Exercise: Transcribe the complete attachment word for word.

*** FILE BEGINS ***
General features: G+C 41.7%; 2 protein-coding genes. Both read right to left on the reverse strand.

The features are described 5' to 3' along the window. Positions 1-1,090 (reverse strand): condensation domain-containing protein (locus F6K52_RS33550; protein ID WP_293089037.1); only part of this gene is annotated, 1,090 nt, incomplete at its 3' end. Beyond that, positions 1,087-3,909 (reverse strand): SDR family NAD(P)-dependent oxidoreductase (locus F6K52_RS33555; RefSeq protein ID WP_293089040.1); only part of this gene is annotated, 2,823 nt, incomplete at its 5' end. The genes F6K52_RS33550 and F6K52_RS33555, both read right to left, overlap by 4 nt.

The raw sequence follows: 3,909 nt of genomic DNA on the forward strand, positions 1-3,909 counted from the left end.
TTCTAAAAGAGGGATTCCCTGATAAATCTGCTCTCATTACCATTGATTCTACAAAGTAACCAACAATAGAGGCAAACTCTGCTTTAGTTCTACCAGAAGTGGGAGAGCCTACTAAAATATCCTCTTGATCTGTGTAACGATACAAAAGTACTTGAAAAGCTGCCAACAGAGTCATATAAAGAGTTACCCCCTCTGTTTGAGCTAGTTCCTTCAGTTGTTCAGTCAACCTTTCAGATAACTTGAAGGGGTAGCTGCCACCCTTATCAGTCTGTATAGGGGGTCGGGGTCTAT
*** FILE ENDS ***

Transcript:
General features: G+C 41.7%; 2 protein-coding genes. Both read right to left on the reverse strand.

The features are described 5' to 3' along the window. Positions 1-1,090 (reverse strand): condensation domain-containing protein (locus F6K52_RS33550; protein ID WP_293089037.1); only part of this gene is annotated, 1,090 nt, incomplete at its 3' end. Beyond that, positions 1,087-3,909 (reverse strand): SDR family NAD(P)-dependent oxidoreductase (locus F6K52_RS33555; RefSeq protein ID WP_293089040.1); only part of this gene is annotated, 2,823 nt, incomplete at its 5' end. The genes F6K52_RS33550 and F6K52_RS33555, both read right to left, overlap by 4 nt.

The raw sequence follows: 3,909 nt of genomic DNA on the forward strand, positions 1-3,909 counted from the left end.
TTCTAAAAGAGGGATTCCCTGATAAATCTGCTCTCATTACCATTGATTCTACAAAGTAACCAACAATAGAGGCAAACTCTGCTTTAGTTCTACCAGAAGTGGGAGAGCCTACTAAAATATCCTCTTGATCTGTGTAACGATACAAAAGTACTTGAAAAGCTGCCAACAGAGTCATATAAAGAGTTACCCCCTCTGTTTGAGCTAGTTCCTTCAGTTGTTCAGTCAACCTTTCAGATAACTTGAAGGGGTAGCTGCCACCCTTATCAGTCTGTATAGGGGGTCGGGGTCTAT